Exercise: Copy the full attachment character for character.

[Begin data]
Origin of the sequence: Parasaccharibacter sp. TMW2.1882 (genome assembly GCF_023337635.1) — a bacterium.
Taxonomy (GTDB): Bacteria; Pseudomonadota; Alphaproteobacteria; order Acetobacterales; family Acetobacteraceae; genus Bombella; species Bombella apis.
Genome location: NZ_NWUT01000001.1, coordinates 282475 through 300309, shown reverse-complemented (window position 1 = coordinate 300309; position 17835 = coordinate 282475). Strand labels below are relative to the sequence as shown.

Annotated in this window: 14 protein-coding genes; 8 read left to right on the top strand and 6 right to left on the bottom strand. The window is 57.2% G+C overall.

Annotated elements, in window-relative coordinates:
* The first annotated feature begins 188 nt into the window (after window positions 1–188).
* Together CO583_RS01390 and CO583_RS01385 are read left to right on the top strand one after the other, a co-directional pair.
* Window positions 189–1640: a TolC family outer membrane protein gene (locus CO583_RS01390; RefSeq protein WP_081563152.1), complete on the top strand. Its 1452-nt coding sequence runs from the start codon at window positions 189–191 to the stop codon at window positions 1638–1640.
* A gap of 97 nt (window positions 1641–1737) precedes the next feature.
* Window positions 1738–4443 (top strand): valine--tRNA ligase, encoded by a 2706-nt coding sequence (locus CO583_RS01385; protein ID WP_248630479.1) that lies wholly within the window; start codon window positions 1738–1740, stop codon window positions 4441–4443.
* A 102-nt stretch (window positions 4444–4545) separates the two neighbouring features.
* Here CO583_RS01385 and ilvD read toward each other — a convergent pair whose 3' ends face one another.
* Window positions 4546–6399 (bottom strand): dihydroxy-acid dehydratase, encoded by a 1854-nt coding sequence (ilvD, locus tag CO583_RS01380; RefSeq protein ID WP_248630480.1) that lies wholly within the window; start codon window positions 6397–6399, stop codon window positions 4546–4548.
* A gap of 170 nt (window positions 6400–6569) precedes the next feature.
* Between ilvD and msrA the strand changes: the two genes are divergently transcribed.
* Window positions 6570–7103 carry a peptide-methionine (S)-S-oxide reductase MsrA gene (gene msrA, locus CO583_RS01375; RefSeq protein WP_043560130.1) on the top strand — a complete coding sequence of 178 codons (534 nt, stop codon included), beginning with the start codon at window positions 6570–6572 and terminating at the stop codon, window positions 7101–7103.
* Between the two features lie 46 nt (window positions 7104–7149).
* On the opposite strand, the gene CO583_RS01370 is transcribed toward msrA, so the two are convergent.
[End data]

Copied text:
Origin of the sequence: Parasaccharibacter sp. TMW2.1882 (genome assembly GCF_023337635.1) — a bacterium.
Taxonomy (GTDB): Bacteria; Pseudomonadota; Alphaproteobacteria; order Acetobacterales; family Acetobacteraceae; genus Bombella; species Bombella apis.
Genome location: NZ_NWUT01000001.1, coordinates 282475 through 300309, shown reverse-complemented (window position 1 = coordinate 300309; position 17835 = coordinate 282475). Strand labels below are relative to the sequence as shown.

Annotated in this window: 14 protein-coding genes; 8 read left to right on the top strand and 6 right to left on the bottom strand. The window is 57.2% G+C overall.

Annotated elements, in window-relative coordinates:
* The first annotated feature begins 188 nt into the window (after window positions 1–188).
* Together CO583_RS01390 and CO583_RS01385 are read left to right on the top strand one after the other, a co-directional pair.
* Window positions 189–1640: a TolC family outer membrane protein gene (locus CO583_RS01390; RefSeq protein WP_081563152.1), complete on the top strand. Its 1452-nt coding sequence runs from the start codon at window positions 189–191 to the stop codon at window positions 1638–1640.
* A gap of 97 nt (window positions 1641–1737) precedes the next feature.
* Window positions 1738–4443 (top strand): valine--tRNA ligase, encoded by a 2706-nt coding sequence (locus CO583_RS01385; protein ID WP_248630479.1) that lies wholly within the window; start codon window positions 1738–1740, stop codon window positions 4441–4443.
* A 102-nt stretch (window positions 4444–4545) separates the two neighbouring features.
* Here CO583_RS01385 and ilvD read toward each other — a convergent pair whose 3' ends face one another.
* Window positions 4546–6399 (bottom strand): dihydroxy-acid dehydratase, encoded by a 1854-nt coding sequence (ilvD, locus tag CO583_RS01380; RefSeq protein ID WP_248630480.1) that lies wholly within the window; start codon window positions 6397–6399, stop codon window positions 4546–4548.
* A gap of 170 nt (window positions 6400–6569) precedes the next feature.
* Between ilvD and msrA the strand changes: the two genes are divergently transcribed.
* Window positions 6570–7103 carry a peptide-methionine (S)-S-oxide reductase MsrA gene (gene msrA, locus CO583_RS01375; RefSeq protein WP_043560130.1) on the top strand — a complete coding sequence of 178 codons (534 nt, stop codon included), beginning with the start codon at window positions 6570–6572 and terminating at the stop codon, window positions 7101–7103.
* Between the two features lie 46 nt (window positions 7104–7149).
* On the opposite strand, the gene CO583_RS01370 is transcribed toward msrA, so the two are convergent.